Richard Wilcocks writes:
"It's strange to be talking about the Mendelssohns and the Rossettis in the cellar of the Brontë Parsonage Museum," said artist and poet Ian Emberson (pictured) at the beginning of his talk Three Quartets on 3 November. "I am going to take a wider look at three gifted families, look at their lives, then compare them. Each family was close-knit and each had within it four children who were gifted in various ways."
For the next hour, we were treated to the results of Ian's extensive research, our attention was drawn to some illuminating and sometimes startling coincidences, and many interesting parallels were made.
All three of the significant ancestors of the families were exiles in some way, for example. Moses Mendelssohn, grandfather of Felix, was a partner in a silk firm and a writer on the theme of the Immortality of the Soul, who achieved the status of "protected Jew", which made an enormous difference at a time when Jews were subject to frequent restrictions and humiliations. Gabriel Rossetti was a political agitator and a museum curator who sought asylum in England, where he taught Italian at London University, and of course Patrick Brontë escaped a life of poverty in Ireland to go to Cambridge. All three brought something beautiful, fresh and new from the outside to their country of settlement.
In all three families, formal schooling played little part in the nurture of young talent. The privileged Mendelssohn children - Fanny, Felix, Rebecca and Paul - were accustomed to mingling with distinguished artists and scientists (Goethe included) in their sumptuous residence in Berlin, and private tutors (drawing, painting and languages as well as music) were no problem for their banker father. Felix became an outstanding fencer, gymnast and mathematician as well as a pianist and composer.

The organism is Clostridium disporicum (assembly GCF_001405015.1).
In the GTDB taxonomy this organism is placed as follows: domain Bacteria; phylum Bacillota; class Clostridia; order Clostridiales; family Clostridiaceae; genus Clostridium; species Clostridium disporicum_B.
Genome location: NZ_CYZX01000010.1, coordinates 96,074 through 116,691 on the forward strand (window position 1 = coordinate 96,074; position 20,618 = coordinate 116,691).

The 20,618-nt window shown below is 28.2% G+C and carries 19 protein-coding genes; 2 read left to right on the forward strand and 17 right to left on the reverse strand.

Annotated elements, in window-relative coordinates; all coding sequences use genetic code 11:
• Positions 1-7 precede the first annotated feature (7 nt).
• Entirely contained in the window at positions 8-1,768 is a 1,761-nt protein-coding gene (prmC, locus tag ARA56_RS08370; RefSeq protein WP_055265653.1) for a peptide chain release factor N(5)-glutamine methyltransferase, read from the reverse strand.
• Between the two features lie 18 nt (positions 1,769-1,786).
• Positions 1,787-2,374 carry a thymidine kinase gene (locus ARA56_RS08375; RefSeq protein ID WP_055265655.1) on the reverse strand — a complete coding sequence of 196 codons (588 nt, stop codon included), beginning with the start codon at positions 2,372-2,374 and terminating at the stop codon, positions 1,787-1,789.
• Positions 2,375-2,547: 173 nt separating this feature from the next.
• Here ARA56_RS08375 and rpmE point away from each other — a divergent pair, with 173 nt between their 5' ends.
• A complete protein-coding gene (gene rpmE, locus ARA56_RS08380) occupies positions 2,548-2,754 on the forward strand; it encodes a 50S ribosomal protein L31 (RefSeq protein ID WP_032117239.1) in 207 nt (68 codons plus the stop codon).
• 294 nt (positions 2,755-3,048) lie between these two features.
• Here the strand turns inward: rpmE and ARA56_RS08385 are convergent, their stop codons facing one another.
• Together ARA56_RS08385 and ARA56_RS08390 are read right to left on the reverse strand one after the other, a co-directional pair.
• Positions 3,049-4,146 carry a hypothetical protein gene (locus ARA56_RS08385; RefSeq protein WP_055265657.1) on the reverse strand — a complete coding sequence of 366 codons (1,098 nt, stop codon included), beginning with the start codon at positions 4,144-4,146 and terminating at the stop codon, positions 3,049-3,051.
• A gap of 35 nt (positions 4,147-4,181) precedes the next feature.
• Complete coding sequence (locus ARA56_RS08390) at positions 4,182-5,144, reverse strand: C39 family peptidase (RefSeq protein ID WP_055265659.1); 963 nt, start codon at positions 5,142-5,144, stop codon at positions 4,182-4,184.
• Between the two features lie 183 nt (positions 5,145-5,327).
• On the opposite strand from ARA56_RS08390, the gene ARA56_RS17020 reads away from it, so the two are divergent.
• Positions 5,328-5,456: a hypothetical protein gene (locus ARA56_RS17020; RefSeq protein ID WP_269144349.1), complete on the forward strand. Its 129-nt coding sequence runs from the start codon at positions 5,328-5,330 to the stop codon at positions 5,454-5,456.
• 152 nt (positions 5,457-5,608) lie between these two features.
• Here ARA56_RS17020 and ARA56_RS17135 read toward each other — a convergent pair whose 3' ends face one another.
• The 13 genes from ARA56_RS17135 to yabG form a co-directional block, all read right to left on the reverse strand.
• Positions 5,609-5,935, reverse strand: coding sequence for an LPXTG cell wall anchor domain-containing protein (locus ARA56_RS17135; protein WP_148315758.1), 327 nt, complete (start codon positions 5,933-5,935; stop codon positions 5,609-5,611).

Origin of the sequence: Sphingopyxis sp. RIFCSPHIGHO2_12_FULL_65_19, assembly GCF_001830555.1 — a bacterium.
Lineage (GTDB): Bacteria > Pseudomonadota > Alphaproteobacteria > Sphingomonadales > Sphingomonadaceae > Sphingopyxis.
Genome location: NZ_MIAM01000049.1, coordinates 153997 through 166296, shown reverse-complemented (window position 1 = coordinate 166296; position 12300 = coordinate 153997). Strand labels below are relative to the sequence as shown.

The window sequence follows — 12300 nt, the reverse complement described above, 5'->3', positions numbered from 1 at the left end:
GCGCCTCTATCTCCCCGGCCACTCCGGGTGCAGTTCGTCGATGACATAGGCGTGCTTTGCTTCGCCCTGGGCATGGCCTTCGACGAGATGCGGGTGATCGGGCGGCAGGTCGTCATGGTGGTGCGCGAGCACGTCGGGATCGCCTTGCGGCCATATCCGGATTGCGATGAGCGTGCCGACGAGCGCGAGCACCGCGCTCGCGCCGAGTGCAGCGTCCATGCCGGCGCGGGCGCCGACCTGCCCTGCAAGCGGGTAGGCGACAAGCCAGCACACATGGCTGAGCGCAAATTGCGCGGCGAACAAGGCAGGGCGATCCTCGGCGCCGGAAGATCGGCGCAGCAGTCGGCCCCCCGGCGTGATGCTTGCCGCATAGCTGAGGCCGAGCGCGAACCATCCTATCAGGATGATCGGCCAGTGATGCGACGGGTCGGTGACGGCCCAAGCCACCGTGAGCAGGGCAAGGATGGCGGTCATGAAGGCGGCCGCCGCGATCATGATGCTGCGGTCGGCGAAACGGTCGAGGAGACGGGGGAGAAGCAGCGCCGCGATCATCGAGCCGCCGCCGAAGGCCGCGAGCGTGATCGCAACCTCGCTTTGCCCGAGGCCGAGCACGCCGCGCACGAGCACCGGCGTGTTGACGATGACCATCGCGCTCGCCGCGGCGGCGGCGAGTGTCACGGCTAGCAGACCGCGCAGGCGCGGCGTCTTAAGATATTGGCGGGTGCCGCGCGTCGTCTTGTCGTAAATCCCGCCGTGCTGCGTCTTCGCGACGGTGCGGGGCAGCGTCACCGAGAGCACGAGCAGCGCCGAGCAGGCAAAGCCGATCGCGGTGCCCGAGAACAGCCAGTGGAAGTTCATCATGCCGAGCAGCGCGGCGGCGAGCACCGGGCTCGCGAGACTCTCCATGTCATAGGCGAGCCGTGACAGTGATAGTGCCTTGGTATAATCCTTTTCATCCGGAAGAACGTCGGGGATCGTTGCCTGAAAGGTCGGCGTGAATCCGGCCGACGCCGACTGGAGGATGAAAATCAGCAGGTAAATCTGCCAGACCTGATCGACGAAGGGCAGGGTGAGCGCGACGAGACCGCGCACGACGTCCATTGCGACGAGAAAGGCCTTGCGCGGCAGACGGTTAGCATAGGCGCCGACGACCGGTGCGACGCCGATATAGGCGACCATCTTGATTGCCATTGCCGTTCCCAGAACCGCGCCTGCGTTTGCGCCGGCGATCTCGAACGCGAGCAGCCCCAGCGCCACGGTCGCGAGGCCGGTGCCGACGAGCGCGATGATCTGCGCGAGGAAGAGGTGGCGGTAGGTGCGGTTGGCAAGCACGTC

The bilingual Rossettis were another self-contained family, not mixing much with the locals, their house packed with Italian visitors (like Paganini), emigres and asylum-seekers. The children were constantly writing, producing their own newspaper (The Hotch Potch), printed on a press conveniently situated in their back garden. Ian picked out the fact that the Brontës were interested in all branches of the arts, that Emily's piano playing was much admired by Ellen Nussey and that Branwell played the flute, the church organ and the piano.
Ian compared the differing expectations of males and females in the three families. Fanny Mendelssohn was possibly as talented as her brother, but her father Abraham wrote to her in a letter that "only what is truly feminine is an ornament to your sex", with music being the ornament, not the career, of course. It was rather like saying that literature can not be the business of a woman's life.
The talk reminded me that it is not just the Brontës who must always be kept in our hearts and minds. After all, Christina Rossetti did write one of the most memorable Christmas Carols, and Felix Mendelssohn has for too long been wrongly associated with the odour of mildewed hymn books.